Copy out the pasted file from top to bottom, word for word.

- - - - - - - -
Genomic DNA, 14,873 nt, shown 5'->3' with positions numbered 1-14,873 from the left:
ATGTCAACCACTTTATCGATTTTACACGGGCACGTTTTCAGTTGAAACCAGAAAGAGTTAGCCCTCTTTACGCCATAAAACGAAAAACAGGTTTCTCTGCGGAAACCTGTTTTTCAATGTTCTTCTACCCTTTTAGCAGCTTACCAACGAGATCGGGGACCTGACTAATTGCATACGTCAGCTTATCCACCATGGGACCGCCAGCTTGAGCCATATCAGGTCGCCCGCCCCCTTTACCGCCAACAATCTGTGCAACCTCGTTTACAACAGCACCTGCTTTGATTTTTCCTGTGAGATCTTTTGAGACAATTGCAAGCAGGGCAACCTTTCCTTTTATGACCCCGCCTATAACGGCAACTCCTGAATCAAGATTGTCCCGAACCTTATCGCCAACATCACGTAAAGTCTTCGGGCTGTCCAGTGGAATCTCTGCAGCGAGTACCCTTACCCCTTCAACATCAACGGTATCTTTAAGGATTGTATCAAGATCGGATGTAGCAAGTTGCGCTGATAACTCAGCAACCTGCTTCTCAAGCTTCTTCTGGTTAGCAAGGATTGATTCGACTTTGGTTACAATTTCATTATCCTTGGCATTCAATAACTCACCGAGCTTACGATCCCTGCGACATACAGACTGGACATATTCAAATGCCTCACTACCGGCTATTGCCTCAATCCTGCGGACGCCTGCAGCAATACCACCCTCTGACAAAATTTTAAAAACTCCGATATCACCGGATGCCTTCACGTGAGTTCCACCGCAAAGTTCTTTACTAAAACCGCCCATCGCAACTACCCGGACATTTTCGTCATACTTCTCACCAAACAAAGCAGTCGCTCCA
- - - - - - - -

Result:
Genomic DNA, 14,873 nt, shown 5'->3' with positions numbered 1-14,873 from the left:
ATGTCAACCACTTTATCGATTTTACACGGGCACGTTTTCAGTTGAAACCAGAAAGAGTTAGCCCTCTTTACGCCATAAAACGAAAAACAGGTTTCTCTGCGGAAACCTGTTTTTCAATGTTCTTCTACCCTTTTAGCAGCTTACCAACGAGATCGGGGACCTGACTAATTGCATACGTCAGCTTATCCACCATGGGACCGCCAGCTTGAGCCATATCAGGTCGCCCGCCCCCTTTACCGCCAACAATCTGTGCAACCTCGTTTACAACAGCACCTGCTTTGATTTTTCCTGTGAGATCTTTTGAGACAATTGCAAGCAGGGCAACCTTTCCTTTTATGACCCCGCCTATAACGGCAACTCCTGAATCAAGATTGTCCCGAACCTTATCGCCAACATCACGTAAAGTCTTCGGGCTGTCCAGTGGAATCTCTGCAGCGAGTACCCTTACCCCTTCAACATCAACGGTATCTTTAAGGATTGTATCAAGATCGGATGTAGCAAGTTGCGCTGATAACTCAGCAACCTGCTTCTCAAGCTTCTTCTGGTTAGCAAGGATTGATTCGACTTTGGTTACAATTTCATTATCCTTGGCATTCAATAACTCACCGAGCTTACGATCCCTGCGACATACAGACTGGACATATTCAAATGCCTCACTACCGGCTATTGCCTCAATCCTGCGGACGCCTGCAGCAATACCACCCTCTGACAAAATTTTAAAAACTCCGATATCACCGGATGCCTTCACGTGAGTTCCACCGCAAAGTTCTTTACTAAAACCGCCCATCGCAACTACCCGGACATTTTCGTCATACTTCTCACCAAACAAAGCAGTCGCTCCA